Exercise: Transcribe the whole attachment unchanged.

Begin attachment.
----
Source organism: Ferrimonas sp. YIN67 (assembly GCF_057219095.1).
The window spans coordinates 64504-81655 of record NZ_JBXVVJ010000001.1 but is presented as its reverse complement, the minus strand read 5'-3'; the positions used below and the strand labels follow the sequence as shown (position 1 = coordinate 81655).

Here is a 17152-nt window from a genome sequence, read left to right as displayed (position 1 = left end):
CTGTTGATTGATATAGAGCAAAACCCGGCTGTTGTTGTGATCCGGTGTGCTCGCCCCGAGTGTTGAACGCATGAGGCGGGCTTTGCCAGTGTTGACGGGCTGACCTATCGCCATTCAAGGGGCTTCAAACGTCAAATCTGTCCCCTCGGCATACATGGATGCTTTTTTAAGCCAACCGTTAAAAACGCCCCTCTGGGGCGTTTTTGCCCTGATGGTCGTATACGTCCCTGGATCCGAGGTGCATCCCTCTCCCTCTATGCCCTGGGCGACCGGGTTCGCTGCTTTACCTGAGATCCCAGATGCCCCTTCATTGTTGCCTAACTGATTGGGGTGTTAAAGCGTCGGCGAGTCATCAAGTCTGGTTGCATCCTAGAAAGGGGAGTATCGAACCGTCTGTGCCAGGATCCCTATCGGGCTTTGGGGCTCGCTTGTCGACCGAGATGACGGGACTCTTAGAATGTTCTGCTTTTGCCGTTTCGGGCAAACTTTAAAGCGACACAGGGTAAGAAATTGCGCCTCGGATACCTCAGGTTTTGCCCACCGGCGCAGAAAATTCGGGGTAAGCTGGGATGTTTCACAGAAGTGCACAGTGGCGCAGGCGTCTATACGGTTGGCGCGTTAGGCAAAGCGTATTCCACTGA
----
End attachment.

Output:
Source organism: Ferrimonas sp. YIN67 (assembly GCF_057219095.1).
The window spans coordinates 64504-81655 of record NZ_JBXVVJ010000001.1 but is presented as its reverse complement, the minus strand read 5'-3'; the positions used below and the strand labels follow the sequence as shown (position 1 = coordinate 81655).

Here is a 17152-nt window from a genome sequence, read left to right as displayed (position 1 = left end):
CTGTTGATTGATATAGAGCAAAACCCGGCTGTTGTTGTGATCCGGTGTGCTCGCCCCGAGTGTTGAACGCATGAGGCGGGCTTTGCCAGTGTTGACGGGCTGACCTATCGCCATTCAAGGGGCTTCAAACGTCAAATCTGTCCCCTCGGCATACATGGATGCTTTTTTAAGCCAACCGTTAAAAACGCCCCTCTGGGGCGTTTTTGCCCTGATGGTCGTATACGTCCCTGGATCCGAGGTGCATCCCTCTCCCTCTATGCCCTGGGCGACCGGGTTCGCTGCTTTACCTGAGATCCCAGATGCCCCTTCATTGTTGCCTAACTGATTGGGGTGTTAAAGCGTCGGCGAGTCATCAAGTCTGGTTGCATCCTAGAAAGGGGAGTATCGAACCGTCTGTGCCAGGATCCCTATCGGGCTTTGGGGCTCGCTTGTCGACCGAGATGACGGGACTCTTAGAATGTTCTGCTTTTGCCGTTTCGGGCAAACTTTAAAGCGACACAGGGTAAGAAATTGCGCCTCGGATACCTCAGGTTTTGCCCACCGGCGCAGAAAATTCGGGGTAAGCTGGGATGTTTCACAGAAGTGCACAGTGGCGCAGGCGTCTATACGGTTGGCGCGTTAGGCAAAGCGTATTCCACTGA